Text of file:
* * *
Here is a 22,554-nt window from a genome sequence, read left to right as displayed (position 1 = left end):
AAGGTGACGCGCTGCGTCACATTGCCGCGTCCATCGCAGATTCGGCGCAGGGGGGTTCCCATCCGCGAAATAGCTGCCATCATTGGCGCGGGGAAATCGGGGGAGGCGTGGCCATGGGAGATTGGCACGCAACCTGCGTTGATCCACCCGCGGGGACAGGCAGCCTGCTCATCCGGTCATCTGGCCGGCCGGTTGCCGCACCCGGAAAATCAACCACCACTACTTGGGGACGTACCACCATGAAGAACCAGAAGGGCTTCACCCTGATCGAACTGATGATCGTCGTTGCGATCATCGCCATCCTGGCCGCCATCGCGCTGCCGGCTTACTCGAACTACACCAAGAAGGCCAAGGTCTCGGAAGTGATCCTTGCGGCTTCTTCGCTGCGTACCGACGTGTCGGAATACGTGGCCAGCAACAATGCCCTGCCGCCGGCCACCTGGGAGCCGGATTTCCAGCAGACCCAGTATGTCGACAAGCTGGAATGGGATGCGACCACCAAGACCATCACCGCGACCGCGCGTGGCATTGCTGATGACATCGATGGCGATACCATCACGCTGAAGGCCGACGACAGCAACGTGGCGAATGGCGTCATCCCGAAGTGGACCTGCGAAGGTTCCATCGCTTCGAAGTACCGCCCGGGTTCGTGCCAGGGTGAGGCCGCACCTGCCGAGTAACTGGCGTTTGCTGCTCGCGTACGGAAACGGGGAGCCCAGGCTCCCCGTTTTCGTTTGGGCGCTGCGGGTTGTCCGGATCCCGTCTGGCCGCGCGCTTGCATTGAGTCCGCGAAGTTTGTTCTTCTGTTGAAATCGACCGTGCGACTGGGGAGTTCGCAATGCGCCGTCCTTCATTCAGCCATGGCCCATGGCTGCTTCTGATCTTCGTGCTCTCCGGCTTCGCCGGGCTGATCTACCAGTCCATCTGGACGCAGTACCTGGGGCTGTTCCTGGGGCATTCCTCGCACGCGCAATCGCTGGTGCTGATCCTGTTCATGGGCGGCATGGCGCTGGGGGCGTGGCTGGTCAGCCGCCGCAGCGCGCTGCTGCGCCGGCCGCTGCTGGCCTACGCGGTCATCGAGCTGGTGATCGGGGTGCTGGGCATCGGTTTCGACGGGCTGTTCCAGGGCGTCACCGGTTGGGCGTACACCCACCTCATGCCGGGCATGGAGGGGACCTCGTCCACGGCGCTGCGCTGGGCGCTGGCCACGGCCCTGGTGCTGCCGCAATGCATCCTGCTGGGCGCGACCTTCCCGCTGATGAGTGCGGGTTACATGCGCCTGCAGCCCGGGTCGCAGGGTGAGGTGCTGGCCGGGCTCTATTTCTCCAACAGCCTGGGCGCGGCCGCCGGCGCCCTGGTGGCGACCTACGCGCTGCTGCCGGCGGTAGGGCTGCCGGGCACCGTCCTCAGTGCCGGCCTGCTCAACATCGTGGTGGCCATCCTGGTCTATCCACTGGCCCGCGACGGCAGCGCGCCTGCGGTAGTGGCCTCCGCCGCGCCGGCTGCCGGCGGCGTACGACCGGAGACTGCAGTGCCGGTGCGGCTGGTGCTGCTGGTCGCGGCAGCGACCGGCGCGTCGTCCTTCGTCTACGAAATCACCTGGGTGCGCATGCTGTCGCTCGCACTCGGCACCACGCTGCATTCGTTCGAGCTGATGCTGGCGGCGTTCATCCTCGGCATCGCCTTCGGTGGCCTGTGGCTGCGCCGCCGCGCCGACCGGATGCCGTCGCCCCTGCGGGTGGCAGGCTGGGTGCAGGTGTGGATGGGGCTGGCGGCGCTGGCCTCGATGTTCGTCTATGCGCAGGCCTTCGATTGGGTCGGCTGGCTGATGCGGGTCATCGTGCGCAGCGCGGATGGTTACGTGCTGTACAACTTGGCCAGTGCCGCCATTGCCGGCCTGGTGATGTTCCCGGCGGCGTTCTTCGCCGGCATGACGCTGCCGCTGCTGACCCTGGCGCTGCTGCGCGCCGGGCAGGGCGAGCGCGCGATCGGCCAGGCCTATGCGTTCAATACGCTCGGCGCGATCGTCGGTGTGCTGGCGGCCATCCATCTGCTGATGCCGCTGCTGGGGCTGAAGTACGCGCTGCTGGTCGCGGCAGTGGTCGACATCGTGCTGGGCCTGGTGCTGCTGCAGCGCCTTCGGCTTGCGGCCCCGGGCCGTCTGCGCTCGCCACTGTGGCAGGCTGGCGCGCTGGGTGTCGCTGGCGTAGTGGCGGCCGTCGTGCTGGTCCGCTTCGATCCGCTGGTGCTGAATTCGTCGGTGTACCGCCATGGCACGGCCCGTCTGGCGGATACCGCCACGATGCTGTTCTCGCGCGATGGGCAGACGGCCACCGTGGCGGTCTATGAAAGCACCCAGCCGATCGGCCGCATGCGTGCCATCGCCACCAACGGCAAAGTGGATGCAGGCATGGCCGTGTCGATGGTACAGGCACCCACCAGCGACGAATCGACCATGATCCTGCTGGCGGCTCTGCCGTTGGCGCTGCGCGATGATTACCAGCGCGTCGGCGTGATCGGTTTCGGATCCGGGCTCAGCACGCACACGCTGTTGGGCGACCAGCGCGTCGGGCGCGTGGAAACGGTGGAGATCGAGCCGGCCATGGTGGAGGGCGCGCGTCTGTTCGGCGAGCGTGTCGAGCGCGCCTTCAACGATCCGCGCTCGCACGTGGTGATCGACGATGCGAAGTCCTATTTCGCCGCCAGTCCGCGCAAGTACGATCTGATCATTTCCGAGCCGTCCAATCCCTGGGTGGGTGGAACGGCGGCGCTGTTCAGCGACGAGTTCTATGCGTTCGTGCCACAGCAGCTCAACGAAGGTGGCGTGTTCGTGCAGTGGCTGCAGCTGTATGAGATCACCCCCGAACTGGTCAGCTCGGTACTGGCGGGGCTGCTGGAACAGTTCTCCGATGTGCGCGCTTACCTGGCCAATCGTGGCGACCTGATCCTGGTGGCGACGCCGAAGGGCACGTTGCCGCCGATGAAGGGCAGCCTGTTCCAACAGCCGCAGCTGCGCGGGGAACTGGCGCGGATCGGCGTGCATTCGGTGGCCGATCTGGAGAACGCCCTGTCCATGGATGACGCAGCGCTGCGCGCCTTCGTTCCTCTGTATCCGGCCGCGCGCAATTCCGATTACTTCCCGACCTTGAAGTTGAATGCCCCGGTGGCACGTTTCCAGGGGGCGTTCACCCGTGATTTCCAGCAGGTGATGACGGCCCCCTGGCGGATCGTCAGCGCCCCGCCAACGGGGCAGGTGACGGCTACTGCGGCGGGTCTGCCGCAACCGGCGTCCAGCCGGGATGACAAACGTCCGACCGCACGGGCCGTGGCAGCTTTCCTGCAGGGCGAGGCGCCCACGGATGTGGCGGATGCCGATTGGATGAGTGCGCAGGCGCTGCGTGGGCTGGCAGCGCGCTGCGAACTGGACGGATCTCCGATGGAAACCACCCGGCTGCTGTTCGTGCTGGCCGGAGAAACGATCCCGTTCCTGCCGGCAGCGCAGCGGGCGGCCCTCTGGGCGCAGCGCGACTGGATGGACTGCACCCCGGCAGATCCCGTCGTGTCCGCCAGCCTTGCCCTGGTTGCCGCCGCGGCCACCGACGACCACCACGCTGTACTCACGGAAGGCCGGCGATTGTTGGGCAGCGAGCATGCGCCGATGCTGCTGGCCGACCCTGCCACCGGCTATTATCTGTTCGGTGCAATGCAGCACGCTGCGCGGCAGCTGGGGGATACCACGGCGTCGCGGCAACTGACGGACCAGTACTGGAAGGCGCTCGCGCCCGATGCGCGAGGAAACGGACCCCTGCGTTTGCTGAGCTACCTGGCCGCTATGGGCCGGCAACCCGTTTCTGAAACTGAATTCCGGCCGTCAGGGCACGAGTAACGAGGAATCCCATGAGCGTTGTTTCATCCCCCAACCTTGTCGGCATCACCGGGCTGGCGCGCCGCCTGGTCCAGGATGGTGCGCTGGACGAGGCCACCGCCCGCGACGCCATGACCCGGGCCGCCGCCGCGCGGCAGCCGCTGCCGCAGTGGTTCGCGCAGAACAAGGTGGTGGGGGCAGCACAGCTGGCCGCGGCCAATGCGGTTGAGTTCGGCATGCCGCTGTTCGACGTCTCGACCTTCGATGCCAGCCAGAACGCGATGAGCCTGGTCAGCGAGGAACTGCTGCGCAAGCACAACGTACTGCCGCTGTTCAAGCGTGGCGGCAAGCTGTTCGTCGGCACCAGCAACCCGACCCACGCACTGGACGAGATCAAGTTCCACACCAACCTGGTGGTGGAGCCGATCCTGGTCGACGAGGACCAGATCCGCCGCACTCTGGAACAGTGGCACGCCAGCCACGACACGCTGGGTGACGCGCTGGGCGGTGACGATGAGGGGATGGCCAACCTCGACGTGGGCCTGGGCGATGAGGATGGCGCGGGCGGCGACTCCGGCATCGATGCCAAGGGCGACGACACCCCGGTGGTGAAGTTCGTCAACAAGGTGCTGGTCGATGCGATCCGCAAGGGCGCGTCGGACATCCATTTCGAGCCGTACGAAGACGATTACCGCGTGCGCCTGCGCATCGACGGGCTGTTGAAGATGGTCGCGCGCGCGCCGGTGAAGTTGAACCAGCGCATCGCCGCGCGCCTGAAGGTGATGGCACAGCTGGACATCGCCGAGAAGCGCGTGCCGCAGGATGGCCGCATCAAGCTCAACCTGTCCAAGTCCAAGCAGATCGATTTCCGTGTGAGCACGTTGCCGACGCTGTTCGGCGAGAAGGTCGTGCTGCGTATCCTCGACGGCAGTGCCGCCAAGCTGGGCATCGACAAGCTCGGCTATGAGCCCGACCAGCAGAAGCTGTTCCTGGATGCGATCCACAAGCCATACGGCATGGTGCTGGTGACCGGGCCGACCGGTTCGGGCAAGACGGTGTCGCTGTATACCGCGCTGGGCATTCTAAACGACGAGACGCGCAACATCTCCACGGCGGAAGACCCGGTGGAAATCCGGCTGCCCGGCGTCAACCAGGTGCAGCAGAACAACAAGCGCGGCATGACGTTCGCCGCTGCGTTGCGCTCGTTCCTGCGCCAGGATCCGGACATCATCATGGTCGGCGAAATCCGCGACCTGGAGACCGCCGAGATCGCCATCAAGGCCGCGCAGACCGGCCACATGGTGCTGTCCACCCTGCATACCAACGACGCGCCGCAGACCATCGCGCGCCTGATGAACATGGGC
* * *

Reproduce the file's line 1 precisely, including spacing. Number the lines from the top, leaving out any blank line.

Here is a 22,554-nt window from a genome sequence, read left to right as displayed (position 1 = left end):